Wednesday, June 8, 2011

Westworld Meets West Wing

Robots on the loose!  Amusement park officials have had to deal with the escape of the occasional gorilla or tiger, but never before did they have to take action against the mass exodus of thirty-five robots.  The public is by now aware of the facts of this strange crisis.  When the story broke, it was hard for anyone to believe it.  It sounded like a joke or a publicity stunt.  But neither laughs nor profits were ever to be gained from the story.

The incident came as a shock even to those people closest to the exhibit.  It had been exciting news when the UTS amusement park, famed for introducing breakthrough technologies to the entertainment field, first announced plans to showcase robotic clones of the United States presidents.  Jack Gelbert, the director of the exhibit, boasted that his programmers had succeeded in distilling the essence of these legendary statesmen.  The programs were carefully arranged to convey the Presidents' backgrounds, ideological patterns and character traits.   Engineers toiled to capture the quiet strength of George Washington, the joviality of William Howard Taft, the outspokenness of Harry Truman, the fearlessness of Teddy Roosevelt, the charm of John F. Kennedy, the caution of Calvin Coolidge, and the slyness of Martin Van Buren.  It was noted in a brochure that the president models, besides providing an attractive theme for the exhibit, presented "minds molded by vast experience and personalities bonded with great history."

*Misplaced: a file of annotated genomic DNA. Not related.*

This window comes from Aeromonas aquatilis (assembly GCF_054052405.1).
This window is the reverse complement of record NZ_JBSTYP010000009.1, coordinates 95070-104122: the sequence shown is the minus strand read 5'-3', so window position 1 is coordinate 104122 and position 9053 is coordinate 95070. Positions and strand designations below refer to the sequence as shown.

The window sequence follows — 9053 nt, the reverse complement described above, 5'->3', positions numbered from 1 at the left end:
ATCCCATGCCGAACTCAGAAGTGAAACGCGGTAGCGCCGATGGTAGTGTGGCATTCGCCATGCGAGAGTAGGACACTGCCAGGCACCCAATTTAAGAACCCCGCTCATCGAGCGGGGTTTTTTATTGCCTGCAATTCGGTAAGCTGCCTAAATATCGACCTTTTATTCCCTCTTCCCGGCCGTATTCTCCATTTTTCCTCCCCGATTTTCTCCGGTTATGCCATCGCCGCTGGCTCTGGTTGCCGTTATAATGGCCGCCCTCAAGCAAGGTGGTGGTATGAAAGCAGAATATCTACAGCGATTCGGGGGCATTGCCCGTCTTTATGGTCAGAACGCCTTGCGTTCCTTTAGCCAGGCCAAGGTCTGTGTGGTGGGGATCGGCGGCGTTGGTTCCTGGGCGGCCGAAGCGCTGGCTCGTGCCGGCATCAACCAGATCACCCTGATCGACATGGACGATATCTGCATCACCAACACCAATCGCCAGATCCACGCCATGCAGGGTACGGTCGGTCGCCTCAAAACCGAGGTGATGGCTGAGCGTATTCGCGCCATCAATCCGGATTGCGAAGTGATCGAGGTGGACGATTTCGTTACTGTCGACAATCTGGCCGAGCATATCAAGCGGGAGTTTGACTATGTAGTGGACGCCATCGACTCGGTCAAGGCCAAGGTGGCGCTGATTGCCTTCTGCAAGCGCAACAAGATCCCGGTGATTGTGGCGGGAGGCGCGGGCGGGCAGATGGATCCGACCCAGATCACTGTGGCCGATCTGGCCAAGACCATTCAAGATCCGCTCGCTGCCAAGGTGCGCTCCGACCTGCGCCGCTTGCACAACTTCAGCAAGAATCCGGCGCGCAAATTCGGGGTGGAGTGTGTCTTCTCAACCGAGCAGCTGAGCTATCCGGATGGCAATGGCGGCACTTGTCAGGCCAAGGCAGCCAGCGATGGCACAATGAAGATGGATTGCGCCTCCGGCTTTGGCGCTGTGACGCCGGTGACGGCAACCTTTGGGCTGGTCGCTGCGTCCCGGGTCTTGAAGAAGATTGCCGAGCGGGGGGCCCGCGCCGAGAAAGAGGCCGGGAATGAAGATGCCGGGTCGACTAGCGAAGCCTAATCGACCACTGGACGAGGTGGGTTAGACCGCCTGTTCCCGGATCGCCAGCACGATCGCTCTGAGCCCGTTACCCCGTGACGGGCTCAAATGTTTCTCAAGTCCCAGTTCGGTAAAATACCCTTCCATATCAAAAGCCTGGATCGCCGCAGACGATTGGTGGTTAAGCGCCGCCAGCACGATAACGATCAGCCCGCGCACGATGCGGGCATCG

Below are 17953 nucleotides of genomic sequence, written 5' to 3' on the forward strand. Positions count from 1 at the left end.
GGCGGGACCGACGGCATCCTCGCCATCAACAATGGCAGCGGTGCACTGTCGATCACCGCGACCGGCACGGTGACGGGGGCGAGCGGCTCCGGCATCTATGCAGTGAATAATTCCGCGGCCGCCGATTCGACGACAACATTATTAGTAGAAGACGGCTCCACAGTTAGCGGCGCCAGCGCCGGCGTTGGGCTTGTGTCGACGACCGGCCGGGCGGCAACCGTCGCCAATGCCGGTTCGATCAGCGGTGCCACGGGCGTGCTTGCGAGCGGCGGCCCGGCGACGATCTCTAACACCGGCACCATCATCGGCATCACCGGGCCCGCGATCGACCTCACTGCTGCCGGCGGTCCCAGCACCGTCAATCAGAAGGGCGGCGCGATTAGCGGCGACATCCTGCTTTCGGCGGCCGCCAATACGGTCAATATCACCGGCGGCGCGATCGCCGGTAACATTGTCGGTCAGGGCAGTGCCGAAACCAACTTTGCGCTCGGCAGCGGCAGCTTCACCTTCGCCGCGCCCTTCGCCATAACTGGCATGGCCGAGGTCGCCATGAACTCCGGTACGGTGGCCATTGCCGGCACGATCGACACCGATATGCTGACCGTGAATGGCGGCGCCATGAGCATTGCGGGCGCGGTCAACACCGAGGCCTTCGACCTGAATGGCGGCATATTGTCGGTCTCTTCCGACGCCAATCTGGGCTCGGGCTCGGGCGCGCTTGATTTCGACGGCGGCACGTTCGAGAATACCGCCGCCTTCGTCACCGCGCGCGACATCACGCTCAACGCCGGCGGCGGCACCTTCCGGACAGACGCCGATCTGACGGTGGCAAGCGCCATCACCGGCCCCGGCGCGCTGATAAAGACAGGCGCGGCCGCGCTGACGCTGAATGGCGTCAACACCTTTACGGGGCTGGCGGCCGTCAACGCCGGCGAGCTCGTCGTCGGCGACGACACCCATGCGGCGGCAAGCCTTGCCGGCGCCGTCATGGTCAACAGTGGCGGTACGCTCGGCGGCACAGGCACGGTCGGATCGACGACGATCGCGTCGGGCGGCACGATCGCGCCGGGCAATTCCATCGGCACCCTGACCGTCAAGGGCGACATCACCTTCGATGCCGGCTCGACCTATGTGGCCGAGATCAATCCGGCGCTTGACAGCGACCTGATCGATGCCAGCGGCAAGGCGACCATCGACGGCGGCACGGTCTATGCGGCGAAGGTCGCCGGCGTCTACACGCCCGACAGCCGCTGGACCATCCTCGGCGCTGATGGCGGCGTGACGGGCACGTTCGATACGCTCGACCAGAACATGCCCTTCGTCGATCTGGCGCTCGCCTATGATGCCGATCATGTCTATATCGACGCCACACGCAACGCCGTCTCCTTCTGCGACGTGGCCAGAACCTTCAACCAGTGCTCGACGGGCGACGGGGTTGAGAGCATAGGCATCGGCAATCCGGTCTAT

The enterprise started out well as families streamed into the exhibit to meet with the robots.  Playful children bounced on the knee of grandfatherly Chester Arthur and tugged on the whiskers of dour Rutherford B. Hayes.  Men listened eagerly to Dwight Eisenhower's golfing tips while their wives were amused by Harry Truman playing Gershwin on the piano.  But that ended when, after two years of entertaining guests, the robots conspired to slip in among the tourists and exit the park on a series of shuttles.

Staff members said that they had noticed the robots displaying a sense of independence and a growing dissatisfaction with their living situation.  They were plagued by increasing "walkaways," a term used to describe robots engaged in unauthorized outings, and, only weeks before the robots' escape, the Teddy Roosevelt robot coaxed a visiting marine into a boxing match and nearly shattered the man’s jaw.

Inevitably, a controversy arose in regards to the lack of security at the exhibit.  A security camera could alert guards to a 350-pound tiger escaping from its enclosure, but the camera had little effect in this exhibit when the robots were looked so much like real men that they were indistinguishable from park guests.  The exhibit had never been designed to be escape-proof.  Safeguards were designed to only assure that no one could not break into the exhibit as none of the designers ever imagined that the robots would try to break out.  Zoo animals receive a great deal of attention to assure they became well-adjusted to their habitat, but these very human-like robots received little attention or consideration from the staff that maintained the facility.

Glenn Arlington, head of the Barry Corporation's parks and resorts, was quick to reassure the public that the escape of the robots presented no threat to the public.  Still, the news created its own unique brand of hysteria that only worsened in time.

The story of the robots' escape and the daring hunt to recapture them is now the subject of a new book, Life, Liberty. . . and all the rest.

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